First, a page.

Daniel Radcliffe in Weird: The Al Yankovic Story

How Weird Al Yankovic changed the game, again.

9 minutes to read
Ot van de Rijzen

Contrary to the beliefs of George F. Custen in his work Bio/pics : how Hollywood constructed public history (1992), the biographical film genre is very much alive (again) in the current Hollywood filmmaking landscape. In recent years, there have been biopics, as they are more commonly known, dedicated to musical greats such as Elvis Presley, Queen, Aretha Franklin, and Elton John. When going over the list of artists who have a biopic movie about them, one name stands out in particular. This is not the first time in his career that Weird Al Yankovic stands out among other artists, and his movie, titled Weird: The Al Yankovic Story is also quite a bit different than the other biopics. In fact, even calling it a biopic could be a contentious stance to take. After all, a biopic usually has to have a core of truth to it, and it is unsure whether this film has enough of that. This paper will look at the film Weird: The Al Yankovic Story and answer the question of what genre it belongs to, and what the relation of the film is to truth.

A spoiler alert is in place, as this paper will cover some of the important plot points of the film, including the ending.

Background Information on Weird: The Al Yankovic Story

Before we dissect the movie, some background knowledge is required. Weird Al Yankovic is the stage name of, you might not believe it, Al Yankovic. Weird Al made a name for himself as a parody artist. Armed with his now iconic accordion, Weird Al would write and record songs with alternative, humorous lyrics. Some examples of his original-to-parody hits are Michael Jackson’s Beat It (Eat It), Madonna’s Like a Virgin (Like a Surgeon), and Chamillionaire’s Ridin’ (White & Nerdy). Having started his career in the late 1970s, it says something about the positive reputation and impact on pop culture that the biopic was well received over 45 years later.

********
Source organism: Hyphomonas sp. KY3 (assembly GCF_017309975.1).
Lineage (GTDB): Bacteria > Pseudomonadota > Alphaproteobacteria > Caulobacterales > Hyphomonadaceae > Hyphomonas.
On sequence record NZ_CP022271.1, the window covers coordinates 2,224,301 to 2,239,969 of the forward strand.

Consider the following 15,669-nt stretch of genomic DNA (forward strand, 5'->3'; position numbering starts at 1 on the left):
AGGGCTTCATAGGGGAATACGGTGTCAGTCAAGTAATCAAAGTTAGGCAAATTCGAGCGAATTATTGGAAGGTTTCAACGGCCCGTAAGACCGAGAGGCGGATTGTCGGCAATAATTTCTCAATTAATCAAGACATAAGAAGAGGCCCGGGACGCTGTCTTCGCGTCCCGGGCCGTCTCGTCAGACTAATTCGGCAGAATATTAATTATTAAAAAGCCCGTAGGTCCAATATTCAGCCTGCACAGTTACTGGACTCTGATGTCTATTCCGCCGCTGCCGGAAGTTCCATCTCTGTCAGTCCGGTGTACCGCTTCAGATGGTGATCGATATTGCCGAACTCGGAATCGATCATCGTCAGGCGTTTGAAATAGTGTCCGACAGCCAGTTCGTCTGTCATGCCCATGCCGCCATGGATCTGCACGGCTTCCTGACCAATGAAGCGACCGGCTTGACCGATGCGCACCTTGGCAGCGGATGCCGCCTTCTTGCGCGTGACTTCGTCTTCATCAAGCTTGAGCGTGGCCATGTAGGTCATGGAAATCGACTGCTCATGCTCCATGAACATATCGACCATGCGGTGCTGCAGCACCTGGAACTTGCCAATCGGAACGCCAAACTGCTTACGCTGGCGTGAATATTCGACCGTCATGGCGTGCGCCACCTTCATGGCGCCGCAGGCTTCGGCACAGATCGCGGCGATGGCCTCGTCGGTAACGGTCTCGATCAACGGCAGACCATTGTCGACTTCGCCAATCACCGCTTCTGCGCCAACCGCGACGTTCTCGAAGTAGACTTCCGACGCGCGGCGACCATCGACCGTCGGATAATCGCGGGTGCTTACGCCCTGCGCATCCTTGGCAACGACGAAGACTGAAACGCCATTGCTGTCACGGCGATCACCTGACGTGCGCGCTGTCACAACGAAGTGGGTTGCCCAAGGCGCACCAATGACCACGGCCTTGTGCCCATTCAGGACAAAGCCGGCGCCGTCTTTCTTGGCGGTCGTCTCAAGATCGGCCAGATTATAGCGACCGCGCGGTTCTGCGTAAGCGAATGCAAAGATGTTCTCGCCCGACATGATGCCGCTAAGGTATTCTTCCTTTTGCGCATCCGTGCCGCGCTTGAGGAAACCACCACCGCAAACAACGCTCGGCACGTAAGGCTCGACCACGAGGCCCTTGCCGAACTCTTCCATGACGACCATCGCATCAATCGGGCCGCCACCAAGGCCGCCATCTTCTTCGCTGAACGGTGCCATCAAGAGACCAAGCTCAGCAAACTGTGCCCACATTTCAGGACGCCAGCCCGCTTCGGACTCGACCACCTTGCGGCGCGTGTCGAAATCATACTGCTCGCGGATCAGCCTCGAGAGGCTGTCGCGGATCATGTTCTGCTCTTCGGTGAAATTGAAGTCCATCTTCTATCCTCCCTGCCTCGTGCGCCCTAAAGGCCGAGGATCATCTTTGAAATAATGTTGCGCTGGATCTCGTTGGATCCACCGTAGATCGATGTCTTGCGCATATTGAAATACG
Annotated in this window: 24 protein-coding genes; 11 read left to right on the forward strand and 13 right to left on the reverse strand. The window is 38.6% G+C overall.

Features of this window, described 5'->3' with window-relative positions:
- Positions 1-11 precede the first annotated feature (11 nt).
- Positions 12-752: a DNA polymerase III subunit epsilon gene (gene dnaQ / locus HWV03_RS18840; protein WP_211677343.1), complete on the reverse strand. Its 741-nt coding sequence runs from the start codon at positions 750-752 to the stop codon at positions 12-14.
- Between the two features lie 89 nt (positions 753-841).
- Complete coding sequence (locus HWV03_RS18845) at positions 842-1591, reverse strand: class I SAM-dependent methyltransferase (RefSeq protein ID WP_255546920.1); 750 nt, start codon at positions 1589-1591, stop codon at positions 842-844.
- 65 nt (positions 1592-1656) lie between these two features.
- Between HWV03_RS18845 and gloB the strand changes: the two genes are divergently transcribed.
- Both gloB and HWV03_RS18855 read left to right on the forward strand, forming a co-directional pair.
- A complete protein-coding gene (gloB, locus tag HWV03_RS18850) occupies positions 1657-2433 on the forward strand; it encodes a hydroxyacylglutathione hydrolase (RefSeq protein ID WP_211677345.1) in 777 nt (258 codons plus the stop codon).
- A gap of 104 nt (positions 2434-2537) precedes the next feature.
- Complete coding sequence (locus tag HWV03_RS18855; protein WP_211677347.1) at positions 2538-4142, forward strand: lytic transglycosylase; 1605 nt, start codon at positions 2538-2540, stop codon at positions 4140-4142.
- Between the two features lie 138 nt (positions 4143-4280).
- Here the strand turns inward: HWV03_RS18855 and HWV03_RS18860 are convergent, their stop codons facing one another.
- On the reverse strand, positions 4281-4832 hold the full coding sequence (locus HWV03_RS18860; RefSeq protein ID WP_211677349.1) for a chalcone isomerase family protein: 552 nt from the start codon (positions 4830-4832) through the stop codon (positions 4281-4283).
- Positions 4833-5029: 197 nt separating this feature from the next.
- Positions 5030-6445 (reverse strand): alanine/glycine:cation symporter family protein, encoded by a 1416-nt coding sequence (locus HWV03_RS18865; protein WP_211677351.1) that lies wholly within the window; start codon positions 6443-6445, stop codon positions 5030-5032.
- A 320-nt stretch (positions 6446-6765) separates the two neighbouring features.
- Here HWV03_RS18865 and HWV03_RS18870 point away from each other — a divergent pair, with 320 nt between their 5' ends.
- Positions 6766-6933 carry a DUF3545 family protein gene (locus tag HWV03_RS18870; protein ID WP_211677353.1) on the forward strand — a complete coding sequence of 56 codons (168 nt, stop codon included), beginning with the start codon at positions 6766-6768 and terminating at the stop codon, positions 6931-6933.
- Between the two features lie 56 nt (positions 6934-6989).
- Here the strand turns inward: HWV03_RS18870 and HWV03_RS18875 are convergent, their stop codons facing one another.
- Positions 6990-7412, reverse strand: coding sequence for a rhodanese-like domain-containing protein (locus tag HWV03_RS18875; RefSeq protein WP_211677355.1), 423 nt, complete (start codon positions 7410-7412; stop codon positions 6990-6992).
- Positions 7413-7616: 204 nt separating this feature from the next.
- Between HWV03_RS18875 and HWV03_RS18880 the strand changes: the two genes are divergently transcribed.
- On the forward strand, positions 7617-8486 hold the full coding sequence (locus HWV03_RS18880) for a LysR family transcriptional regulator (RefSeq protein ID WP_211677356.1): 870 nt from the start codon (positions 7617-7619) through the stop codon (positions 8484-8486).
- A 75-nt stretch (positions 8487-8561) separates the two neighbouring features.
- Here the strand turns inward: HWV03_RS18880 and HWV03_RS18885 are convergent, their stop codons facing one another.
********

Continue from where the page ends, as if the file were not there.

In an interview with late-night talk show host Seth Myers, Yankovic revealed that the movie is based on a trailer from 2010 for a satirical biopic about Weird Al for Funny or Die, a comedy video production company. Most of the humor would stem from the fact that Yankovic was not only still very much alive, but also notorious for not living the wild “Rock N’ Roll” lifestyle that many famous artists who receive biopics do. When Yankovic showed this trailer during his concerts, people wondered when the actual movie would come out, and so eventually the movie came to fruition twelve years later. The producer then, Eric Appel, co-wrote and directed the actual biopic as well. 

The plot follows the life and career of Weird Al (portrayed by Daniel Radcliffe, who joined Yankovic in the Seth Myers interview), in a way that according to the man himself “plays fast and loose with the facts”. Some of the highlights of the film include him getting his first accordion, a wild relationship with superstar Madonna, a lot of substance abuse issues, and a shoutout with Pablo Escobar. Oh, and of course the ending, where Weird Al Yankovic dies.

How much reality, how much fiction?

That bombshell is an excellent bridge to move on to the main discussion in this paper. Since Weird Al Yankovic is alive, and he dies in the movie, it would be easy to assume that the entire movie is nothing but falsities and fiction. However, there are actually a few nuggets of truth sprinkled throughout the film, rooting the movie in the actual life of Yankovic. The way he acquired his accordion, via a traveling salesman, and how his first parody My Bologna was recorded in a public bathroom (Late Night with Seth Meyers, 2022). Yet, even these events were portrayed in ways that changed or omitted some of the real-life details. In the film, the fact that the traveling salesman also offered lessons for the instruments was omitted, for example. And the location of the public bathroom for My Bologna was altered from the across-the-campus radio station to a bus station (Cox, 2022). 

Thus, the viewer has almost no way of knowing which details in the movie are truthful to Yankovic’s life, and which are altered or completely made up. This is where it becomes important to discuss what the definition of fiction is, in order to determine in what ways the film plays with the concept.